Designer Spotlight: Designer Jessica Helgerson on chic and timeless kitchen design

A project by Jessica Helgerson and Mira Eng-Goetz, who also hand-painted the tiles at Tempest Tileworks. Photo by Aaron Leitz
  • Frost – HR (Westcliff)
  • McNew – Underwood
  • Sokol – Mosier (HWY 30)
  • Frost – HR (Oak)
  • Sokol – Mosier (Further)
  • Ishibashi – NW PDX
  • Hall – White Salmon

Designer Spotlight

interview by Melissa Dalton, photos by Lincoln Barbour

 

Jessica Helgerson, designer

Twenty-two years ago, Jessica Helgerson started her design career in Santa Barbara, working for a green-building nonprofit called The Sustainability Project. So what’s the greenest move you can make in a kitchen? First, she says, “Get the design right for that house so that the kitchen never has to get ripped out again.” We asked her to elaborate on her secrets for doing just that.

1. Take cues from the existing house.

At Helgerson’s firm, designers pore over old photos for inspiration. For instance, in a recent remodel of a Portland home that was once a library, Helgerson referenced the house’s past in the kitchen with built-in shelves and a rolling library ladder.

2. Build stylish storage and, bonus, hide the fridge.

To balance open shelves with the room’s storage needs, Helgerson’s firm has recently been installing walls of smart pantry cabinetry and avoiding upper cabinets, if possible. Shallow cupboards mean fewer items get lost and can also provide a prettier context for the fridge. “We often try to incorporate refrigerators so they’re not a focal point.”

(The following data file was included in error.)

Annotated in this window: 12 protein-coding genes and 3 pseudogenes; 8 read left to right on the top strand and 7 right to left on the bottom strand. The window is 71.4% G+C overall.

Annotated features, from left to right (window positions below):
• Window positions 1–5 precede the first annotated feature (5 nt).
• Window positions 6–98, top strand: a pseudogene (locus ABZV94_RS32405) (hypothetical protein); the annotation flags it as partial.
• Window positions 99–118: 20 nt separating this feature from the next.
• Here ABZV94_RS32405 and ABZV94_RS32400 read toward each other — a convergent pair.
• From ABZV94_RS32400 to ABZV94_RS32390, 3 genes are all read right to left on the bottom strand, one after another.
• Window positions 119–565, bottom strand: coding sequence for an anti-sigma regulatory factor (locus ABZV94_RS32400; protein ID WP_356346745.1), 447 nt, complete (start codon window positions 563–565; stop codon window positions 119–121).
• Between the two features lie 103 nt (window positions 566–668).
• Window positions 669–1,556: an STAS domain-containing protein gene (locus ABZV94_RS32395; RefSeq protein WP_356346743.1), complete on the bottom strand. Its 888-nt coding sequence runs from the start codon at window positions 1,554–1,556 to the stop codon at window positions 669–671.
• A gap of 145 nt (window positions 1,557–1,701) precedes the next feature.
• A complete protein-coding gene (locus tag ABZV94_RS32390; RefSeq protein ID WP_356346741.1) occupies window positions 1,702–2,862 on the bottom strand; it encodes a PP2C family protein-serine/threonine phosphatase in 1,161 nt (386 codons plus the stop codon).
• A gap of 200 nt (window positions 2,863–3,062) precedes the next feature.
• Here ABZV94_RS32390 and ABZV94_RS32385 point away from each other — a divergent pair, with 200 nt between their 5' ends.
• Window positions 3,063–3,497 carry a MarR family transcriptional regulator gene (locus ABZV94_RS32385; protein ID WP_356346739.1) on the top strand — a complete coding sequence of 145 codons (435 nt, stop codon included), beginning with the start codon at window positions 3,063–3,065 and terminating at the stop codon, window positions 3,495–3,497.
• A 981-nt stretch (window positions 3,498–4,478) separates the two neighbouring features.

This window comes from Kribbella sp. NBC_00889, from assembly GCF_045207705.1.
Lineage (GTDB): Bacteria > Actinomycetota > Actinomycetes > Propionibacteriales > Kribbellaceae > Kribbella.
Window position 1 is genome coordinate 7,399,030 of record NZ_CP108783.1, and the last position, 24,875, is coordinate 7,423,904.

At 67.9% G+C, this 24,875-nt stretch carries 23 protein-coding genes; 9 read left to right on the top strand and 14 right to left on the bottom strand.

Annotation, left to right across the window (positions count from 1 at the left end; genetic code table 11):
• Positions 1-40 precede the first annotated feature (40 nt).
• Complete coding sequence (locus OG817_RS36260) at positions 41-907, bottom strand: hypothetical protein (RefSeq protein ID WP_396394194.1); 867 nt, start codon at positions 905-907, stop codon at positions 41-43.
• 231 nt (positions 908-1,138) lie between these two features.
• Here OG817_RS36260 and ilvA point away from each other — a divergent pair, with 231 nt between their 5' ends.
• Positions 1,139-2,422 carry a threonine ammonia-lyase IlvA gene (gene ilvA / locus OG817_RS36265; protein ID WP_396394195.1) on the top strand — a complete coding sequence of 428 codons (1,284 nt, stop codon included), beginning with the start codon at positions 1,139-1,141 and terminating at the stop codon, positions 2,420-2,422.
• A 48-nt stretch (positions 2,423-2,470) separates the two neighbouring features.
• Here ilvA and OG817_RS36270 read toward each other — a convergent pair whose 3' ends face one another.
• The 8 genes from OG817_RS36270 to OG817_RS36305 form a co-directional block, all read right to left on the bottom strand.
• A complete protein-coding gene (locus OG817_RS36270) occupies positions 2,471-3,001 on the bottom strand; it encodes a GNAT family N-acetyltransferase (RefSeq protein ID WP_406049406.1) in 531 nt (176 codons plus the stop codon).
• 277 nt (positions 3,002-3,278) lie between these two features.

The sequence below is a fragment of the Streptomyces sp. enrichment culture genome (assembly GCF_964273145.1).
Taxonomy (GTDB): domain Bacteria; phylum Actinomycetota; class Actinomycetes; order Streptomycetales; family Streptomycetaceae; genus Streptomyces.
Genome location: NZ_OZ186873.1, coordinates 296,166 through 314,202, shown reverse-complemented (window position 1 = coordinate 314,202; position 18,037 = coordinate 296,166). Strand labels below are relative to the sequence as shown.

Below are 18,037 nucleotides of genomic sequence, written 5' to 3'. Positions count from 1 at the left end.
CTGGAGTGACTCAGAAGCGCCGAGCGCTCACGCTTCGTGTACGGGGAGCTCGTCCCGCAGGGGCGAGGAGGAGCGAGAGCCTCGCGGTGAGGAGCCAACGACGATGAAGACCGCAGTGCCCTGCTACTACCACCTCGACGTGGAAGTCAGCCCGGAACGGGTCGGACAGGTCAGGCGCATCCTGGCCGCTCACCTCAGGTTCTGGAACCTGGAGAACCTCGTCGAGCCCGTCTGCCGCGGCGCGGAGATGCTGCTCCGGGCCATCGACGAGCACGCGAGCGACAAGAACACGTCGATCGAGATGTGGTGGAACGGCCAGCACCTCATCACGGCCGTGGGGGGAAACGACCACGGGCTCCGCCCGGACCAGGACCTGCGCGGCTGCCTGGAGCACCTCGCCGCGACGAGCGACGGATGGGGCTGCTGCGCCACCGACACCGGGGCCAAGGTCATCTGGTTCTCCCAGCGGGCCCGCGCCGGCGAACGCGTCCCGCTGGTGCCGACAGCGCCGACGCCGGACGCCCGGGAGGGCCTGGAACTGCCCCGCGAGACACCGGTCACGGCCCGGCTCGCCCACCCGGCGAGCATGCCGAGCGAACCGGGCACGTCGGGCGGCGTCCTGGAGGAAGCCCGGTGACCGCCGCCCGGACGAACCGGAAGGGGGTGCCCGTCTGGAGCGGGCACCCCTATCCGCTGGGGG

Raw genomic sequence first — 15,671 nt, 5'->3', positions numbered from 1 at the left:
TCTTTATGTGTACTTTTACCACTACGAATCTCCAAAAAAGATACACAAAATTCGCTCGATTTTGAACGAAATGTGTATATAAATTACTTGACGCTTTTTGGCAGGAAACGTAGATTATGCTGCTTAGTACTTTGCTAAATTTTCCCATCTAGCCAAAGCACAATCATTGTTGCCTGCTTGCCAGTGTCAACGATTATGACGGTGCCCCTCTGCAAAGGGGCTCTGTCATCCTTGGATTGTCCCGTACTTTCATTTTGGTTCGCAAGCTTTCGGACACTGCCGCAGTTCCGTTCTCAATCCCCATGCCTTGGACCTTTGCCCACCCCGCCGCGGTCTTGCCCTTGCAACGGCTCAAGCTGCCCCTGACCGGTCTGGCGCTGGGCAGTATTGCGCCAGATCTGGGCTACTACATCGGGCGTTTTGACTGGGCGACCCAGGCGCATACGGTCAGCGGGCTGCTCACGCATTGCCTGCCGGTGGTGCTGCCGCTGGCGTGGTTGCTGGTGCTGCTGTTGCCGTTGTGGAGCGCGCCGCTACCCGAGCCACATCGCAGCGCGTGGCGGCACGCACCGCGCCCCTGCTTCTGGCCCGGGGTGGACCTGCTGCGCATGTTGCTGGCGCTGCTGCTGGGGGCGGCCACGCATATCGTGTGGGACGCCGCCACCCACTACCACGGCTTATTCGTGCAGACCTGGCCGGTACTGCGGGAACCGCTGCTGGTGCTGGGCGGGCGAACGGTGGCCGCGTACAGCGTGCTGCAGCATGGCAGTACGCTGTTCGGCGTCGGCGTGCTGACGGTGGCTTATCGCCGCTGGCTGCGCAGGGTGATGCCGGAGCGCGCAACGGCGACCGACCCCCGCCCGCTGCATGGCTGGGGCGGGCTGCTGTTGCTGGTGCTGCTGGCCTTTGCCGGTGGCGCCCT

3. Add natural wood.

Helgerson always includes a natural wood finish somewhere in the room. “Whether it’s on a floor, table or chair, wood is an important element to have,” she says. In her 540-square-foot cottage on Sauvie Island, reclaimed wood makes for a warm and textural accent wall.

4. Get comfortable and play with lighting.

“People really like to live in the kitchen,” Helgerson says, “so we tend to include comfy seating.” Her designs have integrated a window seat with pillows or upholstered pieces, or eat-in kitchens.

Helgerson complements functional lighting with more decorative fixtures over the sink or island. “Lighting is a great way to introduce an organic shape or sculptural contrast,” she says.     

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